How many famous artists can you name? Five? Ten? Maybe more?
Now, how many of those artists were men? How many were women?
Chances are, the first names that popped in your head were those of art history’s most recognizable male artists. If you thought of any women, ask yourself: were they among the most famous artists of all time – women like Frida Kahlo and Georgia O’Keeffe who have transcended the art world’s historic predication towards favoring men to become household names?
As is often the case, women are frequently left out – or completely erased – from history. In the art world, when tastes and aesthetics change rapidly as new artforms are popularized, women artists find their work pushed aside in favor of their male counterparts. In her 1971 essay, “Why Have There Been No Great Women Artists?” renowned feminist art historian Linda Nochlin wrote, “Things as they are and as they have been, in the art world as in a hundred other areas, are stultifying, oppressing and discouraging to all those, women among them, who did not have the good fortune to be born white, preferably middle class and, above all, male.”
With the country celebrating the centennial of the 19th Amendment until 2020, which granted women the right to vote, cultural institutions across New York – like the Hyde Collection in Glens Falls – are doing their part to honor women’s historical impact on art, culture, and history in New York State.
The Hyde Collection was founded by Charlotte Pruyn Hyde in 1952, with a founding mission to “maintain a Museum for the exhibition of the permanent collection and to promote and cultivate the improvement of the fine arts, for the education and benefit of the residents of Glens Falls and vicinity and the general public.” Eleven years later, the Hyde opened as a museum, quickly establishing itself as “one of the Northeast’s exceptional small art museums,” with a permanent core collection acquired by Charlotte and her husband, Louis Hyde.
Since its founding over 50 years ago, the Hyde has become known for its impressive exhibitions of classic American and European art, with work by world-renowned impressionists like Edgar Degas and Pierre-Auguste Renoir housed in their core collection. But in August, the forgotten women of the impressionist movement will finally get their due with the Hyde’s two upcoming exhibitions, Jane Peterson: At Home and Abroad, and Changing the Landscape: Women Impressionists from the Thomas Clark Collection.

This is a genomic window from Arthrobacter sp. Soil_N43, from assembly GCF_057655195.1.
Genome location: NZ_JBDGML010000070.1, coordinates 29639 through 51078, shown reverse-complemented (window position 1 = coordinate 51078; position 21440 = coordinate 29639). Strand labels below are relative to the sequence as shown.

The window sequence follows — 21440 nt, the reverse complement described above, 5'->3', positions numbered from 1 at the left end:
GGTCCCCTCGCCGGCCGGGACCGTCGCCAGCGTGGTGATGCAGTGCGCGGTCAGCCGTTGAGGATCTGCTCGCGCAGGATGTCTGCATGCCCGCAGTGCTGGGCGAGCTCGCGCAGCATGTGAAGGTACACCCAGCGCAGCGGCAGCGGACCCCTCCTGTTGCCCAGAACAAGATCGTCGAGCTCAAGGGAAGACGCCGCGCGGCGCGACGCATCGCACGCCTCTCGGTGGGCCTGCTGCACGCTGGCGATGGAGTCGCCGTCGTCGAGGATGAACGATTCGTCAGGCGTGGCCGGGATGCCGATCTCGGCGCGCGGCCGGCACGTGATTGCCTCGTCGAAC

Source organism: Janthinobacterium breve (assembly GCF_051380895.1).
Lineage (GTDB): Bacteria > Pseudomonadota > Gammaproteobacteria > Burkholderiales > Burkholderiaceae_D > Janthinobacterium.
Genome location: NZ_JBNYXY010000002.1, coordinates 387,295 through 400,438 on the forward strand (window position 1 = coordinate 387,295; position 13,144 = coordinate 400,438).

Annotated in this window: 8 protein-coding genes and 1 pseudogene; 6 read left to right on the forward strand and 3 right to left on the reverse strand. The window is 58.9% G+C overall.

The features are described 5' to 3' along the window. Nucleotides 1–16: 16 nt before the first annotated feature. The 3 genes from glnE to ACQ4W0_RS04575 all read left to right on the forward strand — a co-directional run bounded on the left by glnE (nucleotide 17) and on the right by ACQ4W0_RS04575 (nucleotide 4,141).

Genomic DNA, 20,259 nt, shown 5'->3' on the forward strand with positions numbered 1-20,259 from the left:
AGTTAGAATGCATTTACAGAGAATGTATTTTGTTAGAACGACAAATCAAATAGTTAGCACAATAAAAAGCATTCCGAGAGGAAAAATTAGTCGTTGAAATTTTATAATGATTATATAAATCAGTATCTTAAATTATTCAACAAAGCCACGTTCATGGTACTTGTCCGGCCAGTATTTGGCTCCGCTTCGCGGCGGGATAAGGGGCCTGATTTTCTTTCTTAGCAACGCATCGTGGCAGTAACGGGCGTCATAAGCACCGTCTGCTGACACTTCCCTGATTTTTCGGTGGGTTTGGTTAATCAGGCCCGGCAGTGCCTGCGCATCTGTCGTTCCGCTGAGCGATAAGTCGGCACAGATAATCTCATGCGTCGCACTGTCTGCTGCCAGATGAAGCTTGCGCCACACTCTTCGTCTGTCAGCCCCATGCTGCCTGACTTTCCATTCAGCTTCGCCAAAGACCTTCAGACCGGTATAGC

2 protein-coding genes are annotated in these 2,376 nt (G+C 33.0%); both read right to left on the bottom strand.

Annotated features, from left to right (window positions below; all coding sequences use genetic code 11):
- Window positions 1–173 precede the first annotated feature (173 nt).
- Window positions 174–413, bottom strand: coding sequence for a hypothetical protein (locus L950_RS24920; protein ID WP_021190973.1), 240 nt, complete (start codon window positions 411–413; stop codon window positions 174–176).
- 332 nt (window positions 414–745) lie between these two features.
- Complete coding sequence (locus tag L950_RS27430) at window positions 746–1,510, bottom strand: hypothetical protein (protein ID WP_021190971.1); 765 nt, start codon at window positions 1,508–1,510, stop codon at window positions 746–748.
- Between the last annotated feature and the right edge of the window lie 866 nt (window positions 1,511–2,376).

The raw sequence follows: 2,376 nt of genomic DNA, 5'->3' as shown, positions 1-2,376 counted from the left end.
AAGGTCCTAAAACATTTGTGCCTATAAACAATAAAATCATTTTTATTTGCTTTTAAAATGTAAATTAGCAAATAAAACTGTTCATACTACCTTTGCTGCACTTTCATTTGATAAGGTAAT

Who was Jane Peterson?
“Jane Peterson probably was the best known of women artists of her day,” says Canning, who has been working on the design of the At Home and Abroad exhibition in preparation for its opening on August 5.
Jane Peterson (American, 1876-1965), Gloucester Fleet, n.d., Oil on canvas, 30 ¼ x 40 ¼ in. (76.84 x 102.24 cm), Collection of David and ‘Weezie’ Reese. Photo © Christie’s Images/Bridgeman Images
Born to a middle-class family in mid-19th century Illinois, Jane Peterson – whose given name was Jennie – quickly rose to prominence in the art world of the late 19th and early 20th centuries. She attended classes at the newly formed Pratt Institute in Brooklyn and the Art Students League in New York City. After completing her studies, Peterson, like most young artists of her time, traveled abroad to Europe to study under artists like Frank Brangwyn in Venice and London, Joaquín Sorolla y Bastida in Madrid, and Jacques Blanche and Andrew L’Hote in Paris.
“She was just a sponge to the different styles that she saw,” says Canning, pointing out that the influence her teachers and, later, her contemporaries had on her artistic style evolution is seen in the flatter, more stylized forms of a particular painting of horseshoe crabs. “These make an interesting kind of contrast of how her style develops from impressionism, and then the influence of expressionism, the bright colors of Fauvism, the flat linear drawing of Van Gogh…that’s what I’m trying to sort of focus on in the gallery.”
After finishing her European tour and a solo trip to Egypt, Peterson returned to the United States, where she became a pillar of the arts colonies on the East Coast. While her pieces from her travels across Europe throughout her life inform the “Abroad” section of the Hyde’s exhibition, her paintings of scenes around Gloucester, MA, are the core of the “At Home” side of the gallery, along with scenes from her transcontinental travels with her friend and patron, American designer Louis Comfort Tiffany.
Changing the Landscape
While Peterson has continued to be a well-known name amongst American art historians – Canning says most of his colleagues were familiar with her work when they began working on curating the exhibit – she is only one among many women impressionists of her time that is still remembered in modern times.
Impressionism as an art style held a special affinity for women artists of the time, who were almost exclusively restricted in what – or who – they could paint. “Impressionism was this new style that was pushing social boundaries, and of course it’s only by pushing the boundaries that women get the right to be able to leave the home and go to art school,” says Canning. “Society in general was opening up for women to be out there.”